On May 1st, Baltimore City state's attorney Marilyn Mosby announced that six Baltimore police officers will face criminal charges — including second-degree murder and manslaughter — in the death of Freddie Gray in police custody on April 19.
This is incredibly rare; many police misconduct cases never turn into criminal prosecutions. But even when police officers do get tried for misconduct, the outcomes look very different than they do when civilians are prosecuted.
The National Police Misconduct Reporting Project analyzed 3,238 criminal cases against police officers from April 2009 through December 2010. They found that only 33 percent were convicted. That's about half the rate at which members of the public are convicted. Furthermore, only 36 percent of officers who were convicted ended up serving prison sentences — again, about half as often as members of the general public convicted of crimes were sent to prison.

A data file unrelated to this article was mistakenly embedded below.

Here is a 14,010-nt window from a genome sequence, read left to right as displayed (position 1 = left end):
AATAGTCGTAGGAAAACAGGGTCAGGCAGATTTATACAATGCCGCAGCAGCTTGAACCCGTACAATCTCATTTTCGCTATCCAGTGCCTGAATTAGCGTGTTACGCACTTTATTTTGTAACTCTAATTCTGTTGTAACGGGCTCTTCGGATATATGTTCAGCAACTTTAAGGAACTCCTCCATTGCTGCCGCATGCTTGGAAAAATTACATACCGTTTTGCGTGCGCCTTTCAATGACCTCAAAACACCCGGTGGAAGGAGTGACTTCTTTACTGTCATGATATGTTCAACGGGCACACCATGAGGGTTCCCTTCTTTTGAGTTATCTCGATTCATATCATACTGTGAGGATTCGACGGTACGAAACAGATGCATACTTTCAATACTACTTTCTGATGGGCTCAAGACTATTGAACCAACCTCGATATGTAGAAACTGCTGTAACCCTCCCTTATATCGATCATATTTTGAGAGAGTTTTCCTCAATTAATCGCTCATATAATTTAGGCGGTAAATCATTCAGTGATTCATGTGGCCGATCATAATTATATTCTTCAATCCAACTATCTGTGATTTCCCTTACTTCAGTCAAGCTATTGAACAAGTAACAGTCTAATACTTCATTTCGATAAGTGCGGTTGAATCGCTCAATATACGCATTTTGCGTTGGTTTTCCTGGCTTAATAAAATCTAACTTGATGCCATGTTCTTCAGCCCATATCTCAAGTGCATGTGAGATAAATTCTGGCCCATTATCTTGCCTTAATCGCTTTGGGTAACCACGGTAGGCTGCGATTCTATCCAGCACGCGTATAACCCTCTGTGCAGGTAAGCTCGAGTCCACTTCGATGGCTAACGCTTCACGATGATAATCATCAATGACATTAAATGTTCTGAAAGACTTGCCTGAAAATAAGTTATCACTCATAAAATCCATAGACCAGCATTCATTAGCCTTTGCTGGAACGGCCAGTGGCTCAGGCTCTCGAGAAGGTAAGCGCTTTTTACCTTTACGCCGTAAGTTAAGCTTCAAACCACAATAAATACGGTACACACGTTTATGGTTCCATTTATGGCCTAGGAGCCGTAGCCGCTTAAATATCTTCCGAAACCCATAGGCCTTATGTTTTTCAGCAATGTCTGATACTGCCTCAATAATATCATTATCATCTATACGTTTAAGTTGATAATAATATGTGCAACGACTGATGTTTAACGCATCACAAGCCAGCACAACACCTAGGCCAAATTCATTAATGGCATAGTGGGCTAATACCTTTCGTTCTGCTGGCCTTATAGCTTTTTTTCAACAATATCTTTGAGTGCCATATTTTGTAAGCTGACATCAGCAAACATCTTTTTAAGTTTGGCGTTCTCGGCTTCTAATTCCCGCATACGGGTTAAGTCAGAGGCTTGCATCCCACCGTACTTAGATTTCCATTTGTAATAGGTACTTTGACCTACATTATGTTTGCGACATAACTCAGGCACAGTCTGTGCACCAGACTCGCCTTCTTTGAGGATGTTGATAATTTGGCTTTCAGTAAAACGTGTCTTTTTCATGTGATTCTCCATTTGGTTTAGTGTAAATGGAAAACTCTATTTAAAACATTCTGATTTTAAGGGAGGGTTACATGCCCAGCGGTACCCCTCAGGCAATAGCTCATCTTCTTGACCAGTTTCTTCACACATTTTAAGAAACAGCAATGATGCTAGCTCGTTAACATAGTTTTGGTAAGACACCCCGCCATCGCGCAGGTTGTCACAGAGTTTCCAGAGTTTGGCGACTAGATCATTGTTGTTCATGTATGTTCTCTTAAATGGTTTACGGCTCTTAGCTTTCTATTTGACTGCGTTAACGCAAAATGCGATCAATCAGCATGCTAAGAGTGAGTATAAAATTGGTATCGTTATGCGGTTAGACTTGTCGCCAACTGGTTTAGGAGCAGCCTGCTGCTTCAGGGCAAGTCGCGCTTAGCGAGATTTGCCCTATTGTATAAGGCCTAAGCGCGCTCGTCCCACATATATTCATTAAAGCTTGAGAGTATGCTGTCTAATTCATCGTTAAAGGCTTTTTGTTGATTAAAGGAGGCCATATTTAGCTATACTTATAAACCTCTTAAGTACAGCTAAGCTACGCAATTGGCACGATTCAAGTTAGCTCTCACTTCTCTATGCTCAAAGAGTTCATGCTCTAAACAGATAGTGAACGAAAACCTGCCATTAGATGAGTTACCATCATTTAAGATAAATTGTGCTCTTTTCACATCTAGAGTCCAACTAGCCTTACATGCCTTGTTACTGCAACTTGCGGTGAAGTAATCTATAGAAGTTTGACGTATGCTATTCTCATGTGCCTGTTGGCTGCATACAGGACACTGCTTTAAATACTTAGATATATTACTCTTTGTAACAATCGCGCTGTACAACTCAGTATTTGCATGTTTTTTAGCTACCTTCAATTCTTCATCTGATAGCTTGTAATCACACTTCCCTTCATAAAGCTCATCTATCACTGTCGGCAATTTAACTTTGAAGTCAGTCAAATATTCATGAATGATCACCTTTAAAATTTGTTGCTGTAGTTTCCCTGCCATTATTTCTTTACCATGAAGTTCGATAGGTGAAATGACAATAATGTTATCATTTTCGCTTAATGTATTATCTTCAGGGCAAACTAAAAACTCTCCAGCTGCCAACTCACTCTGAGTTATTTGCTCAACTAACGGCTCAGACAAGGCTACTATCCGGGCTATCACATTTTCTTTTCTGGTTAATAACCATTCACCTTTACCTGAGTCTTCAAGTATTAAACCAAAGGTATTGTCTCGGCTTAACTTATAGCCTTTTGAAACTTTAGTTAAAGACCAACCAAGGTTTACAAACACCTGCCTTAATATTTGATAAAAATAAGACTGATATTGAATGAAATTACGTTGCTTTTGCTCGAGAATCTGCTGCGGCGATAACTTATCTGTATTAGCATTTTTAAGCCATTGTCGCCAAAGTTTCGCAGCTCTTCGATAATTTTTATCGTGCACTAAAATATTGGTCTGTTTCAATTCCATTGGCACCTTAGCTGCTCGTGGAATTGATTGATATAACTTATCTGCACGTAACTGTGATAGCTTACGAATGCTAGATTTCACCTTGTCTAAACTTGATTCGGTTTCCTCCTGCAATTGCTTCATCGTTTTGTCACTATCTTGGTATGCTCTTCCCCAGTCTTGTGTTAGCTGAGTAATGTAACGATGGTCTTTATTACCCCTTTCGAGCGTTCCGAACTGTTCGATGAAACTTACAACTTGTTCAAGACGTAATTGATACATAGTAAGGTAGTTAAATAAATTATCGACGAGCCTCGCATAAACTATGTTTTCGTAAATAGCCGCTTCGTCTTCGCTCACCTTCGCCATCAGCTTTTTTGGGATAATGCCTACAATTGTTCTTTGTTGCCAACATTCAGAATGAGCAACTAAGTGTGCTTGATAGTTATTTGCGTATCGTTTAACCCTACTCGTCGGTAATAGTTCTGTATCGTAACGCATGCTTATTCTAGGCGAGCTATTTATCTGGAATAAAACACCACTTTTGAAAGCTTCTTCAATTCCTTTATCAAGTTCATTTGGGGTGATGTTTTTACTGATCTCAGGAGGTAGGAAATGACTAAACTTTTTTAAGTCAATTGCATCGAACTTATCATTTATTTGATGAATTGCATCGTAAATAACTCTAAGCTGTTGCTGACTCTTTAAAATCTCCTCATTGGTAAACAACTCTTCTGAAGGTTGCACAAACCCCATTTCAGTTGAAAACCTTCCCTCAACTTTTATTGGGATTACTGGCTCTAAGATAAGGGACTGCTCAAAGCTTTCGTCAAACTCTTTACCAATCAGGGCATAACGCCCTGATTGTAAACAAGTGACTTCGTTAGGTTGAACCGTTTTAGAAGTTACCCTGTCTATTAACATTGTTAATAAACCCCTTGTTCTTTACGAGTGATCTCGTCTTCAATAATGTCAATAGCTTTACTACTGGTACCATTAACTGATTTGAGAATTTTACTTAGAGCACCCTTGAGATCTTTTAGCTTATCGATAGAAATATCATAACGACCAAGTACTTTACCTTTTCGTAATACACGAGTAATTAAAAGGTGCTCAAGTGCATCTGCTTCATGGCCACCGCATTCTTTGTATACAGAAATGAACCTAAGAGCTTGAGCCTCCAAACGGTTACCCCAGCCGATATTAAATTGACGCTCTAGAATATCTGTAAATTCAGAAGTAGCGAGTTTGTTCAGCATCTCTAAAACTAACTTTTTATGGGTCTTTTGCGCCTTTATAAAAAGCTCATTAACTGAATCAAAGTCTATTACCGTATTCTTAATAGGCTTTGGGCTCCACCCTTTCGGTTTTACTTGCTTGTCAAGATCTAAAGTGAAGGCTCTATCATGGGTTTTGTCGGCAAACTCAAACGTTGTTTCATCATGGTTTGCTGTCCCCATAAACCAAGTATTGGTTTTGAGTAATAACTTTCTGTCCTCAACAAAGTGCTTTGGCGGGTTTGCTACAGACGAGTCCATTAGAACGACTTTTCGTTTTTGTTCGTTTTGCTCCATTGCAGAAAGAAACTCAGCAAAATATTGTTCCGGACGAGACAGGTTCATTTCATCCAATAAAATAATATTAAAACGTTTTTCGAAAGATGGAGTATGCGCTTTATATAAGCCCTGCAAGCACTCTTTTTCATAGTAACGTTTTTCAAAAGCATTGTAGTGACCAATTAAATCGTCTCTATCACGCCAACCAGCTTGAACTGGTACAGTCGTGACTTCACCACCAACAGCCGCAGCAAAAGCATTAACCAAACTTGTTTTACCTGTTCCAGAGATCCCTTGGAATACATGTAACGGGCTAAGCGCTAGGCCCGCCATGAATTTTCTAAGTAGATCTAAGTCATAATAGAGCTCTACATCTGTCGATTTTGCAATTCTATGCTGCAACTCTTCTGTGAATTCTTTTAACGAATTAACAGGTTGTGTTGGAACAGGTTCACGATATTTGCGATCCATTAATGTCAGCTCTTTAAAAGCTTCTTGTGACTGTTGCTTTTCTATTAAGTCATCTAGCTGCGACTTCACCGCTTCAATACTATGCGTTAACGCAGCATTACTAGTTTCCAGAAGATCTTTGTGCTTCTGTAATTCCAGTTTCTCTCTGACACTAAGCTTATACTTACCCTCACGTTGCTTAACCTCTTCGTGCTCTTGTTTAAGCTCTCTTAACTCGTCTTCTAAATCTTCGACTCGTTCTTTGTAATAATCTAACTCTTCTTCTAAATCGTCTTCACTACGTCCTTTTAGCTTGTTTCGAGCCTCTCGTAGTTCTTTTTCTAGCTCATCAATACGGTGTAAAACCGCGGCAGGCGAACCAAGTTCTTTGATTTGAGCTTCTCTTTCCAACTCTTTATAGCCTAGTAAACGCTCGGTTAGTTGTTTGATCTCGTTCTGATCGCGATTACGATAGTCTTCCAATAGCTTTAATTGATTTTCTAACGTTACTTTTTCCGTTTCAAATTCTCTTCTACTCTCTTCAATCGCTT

Even when they did serve prison sentences, police officers generally got shorter sentences than the public did:
This isn't a fluke. It's the result of systemic biases in favor of police officers. As David Rudovsky, a civil rights lawyer who co-authored the book Prosecuting Misconduct: Law and Litigation, explained in an interview, juries have "a tendency to believe a police officer over a civilian, in terms of credibility."
That means that "when an officer is on trial, reasonable doubt has a lot of bite." The prosecutor's case needs to be very strong to convince a jury that an officer's behavior was egregious enough to be worthy of criminal punishment. Ordinary defendants, by contrast, enjoy no such advantage.
The charts above show the dramatic cumulative effect of that bias. Only a third of police officers who are charged with a crime ever get convicted. And of those, nearly two thirds are never incarcerated. That's very, very different from the outcomes for civilian defendants, who face strong odds of conviction and incarceration.